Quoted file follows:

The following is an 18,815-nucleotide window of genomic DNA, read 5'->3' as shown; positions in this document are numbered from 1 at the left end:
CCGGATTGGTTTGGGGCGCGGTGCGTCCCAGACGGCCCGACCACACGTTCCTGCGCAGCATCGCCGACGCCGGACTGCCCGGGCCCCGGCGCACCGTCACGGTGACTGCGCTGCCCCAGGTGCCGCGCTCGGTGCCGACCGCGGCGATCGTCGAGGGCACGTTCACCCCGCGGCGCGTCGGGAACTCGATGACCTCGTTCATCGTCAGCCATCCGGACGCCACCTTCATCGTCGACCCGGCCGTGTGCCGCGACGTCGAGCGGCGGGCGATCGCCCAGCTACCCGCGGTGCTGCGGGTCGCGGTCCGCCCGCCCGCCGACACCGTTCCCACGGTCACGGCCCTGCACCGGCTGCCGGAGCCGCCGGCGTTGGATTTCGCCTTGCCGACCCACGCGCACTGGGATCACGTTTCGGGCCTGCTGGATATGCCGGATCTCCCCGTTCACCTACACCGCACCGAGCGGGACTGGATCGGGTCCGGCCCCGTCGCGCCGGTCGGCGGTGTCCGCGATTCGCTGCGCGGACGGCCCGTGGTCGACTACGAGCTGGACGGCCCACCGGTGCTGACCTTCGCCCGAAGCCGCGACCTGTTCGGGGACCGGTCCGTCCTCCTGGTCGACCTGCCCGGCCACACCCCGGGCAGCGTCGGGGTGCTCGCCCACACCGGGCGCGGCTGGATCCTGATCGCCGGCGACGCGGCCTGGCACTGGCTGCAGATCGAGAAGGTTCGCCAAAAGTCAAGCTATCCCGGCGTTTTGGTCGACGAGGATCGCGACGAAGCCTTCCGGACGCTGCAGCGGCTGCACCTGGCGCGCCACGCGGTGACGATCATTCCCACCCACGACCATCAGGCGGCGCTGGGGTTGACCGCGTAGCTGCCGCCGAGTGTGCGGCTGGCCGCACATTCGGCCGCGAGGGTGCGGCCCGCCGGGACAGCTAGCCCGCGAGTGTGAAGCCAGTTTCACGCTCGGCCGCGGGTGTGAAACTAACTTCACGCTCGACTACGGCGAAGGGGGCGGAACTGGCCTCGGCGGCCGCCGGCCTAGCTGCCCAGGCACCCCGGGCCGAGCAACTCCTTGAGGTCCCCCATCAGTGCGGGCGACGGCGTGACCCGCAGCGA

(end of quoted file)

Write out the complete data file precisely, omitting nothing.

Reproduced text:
The following is an 18,815-nucleotide window of genomic DNA, read 5'->3' as shown; positions in this document are numbered from 1 at the left end:
CCGGATTGGTTTGGGGCGCGGTGCGTCCCAGACGGCCCGACCACACGTTCCTGCGCAGCATCGCCGACGCCGGACTGCCCGGGCCCCGGCGCACCGTCACGGTGACTGCGCTGCCCCAGGTGCCGCGCTCGGTGCCGACCGCGGCGATCGTCGAGGGCACGTTCACCCCGCGGCGCGTCGGGAACTCGATGACCTCGTTCATCGTCAGCCATCCGGACGCCACCTTCATCGTCGACCCGGCCGTGTGCCGCGACGTCGAGCGGCGGGCGATCGCCCAGCTACCCGCGGTGCTGCGGGTCGCGGTCCGCCCGCCCGCCGACACCGTTCCCACGGTCACGGCCCTGCACCGGCTGCCGGAGCCGCCGGCGTTGGATTTCGCCTTGCCGACCCACGCGCACTGGGATCACGTTTCGGGCCTGCTGGATATGCCGGATCTCCCCGTTCACCTACACCGCACCGAGCGGGACTGGATCGGGTCCGGCCCCGTCGCGCCGGTCGGCGGTGTCCGCGATTCGCTGCGCGGACGGCCCGTGGTCGACTACGAGCTGGACGGCCCACCGGTGCTGACCTTCGCCCGAAGCCGCGACCTGTTCGGGGACCGGTCCGTCCTCCTGGTCGACCTGCCCGGCCACACCCCGGGCAGCGTCGGGGTGCTCGCCCACACCGGGCGCGGCTGGATCCTGATCGCCGGCGACGCGGCCTGGCACTGGCTGCAGATCGAGAAGGTTCGCCAAAAGTCAAGCTATCCCGGCGTTTTGGTCGACGAGGATCGCGACGAAGCCTTCCGGACGCTGCAGCGGCTGCACCTGGCGCGCCACGCGGTGACGATCATTCCCACCCACGACCATCAGGCGGCGCTGGGGTTGACCGCGTAGCTGCCGCCGAGTGTGCGGCTGGCCGCACATTCGGCCGCGAGGGTGCGGCCCGCCGGGACAGCTAGCCCGCGAGTGTGAAGCCAGTTTCACGCTCGGCCGCGGGTGTGAAACTAACTTCACGCTCGACTACGGCGAAGGGGGCGGAACTGGCCTCGGCGGCCGCCGGCCTAGCTGCCCAGGCACCCCGGGCCGAGCAACTCCTTGAGGTCCCCCATCAGTGCGGGCGACGGCGTGACCCGCAGCGA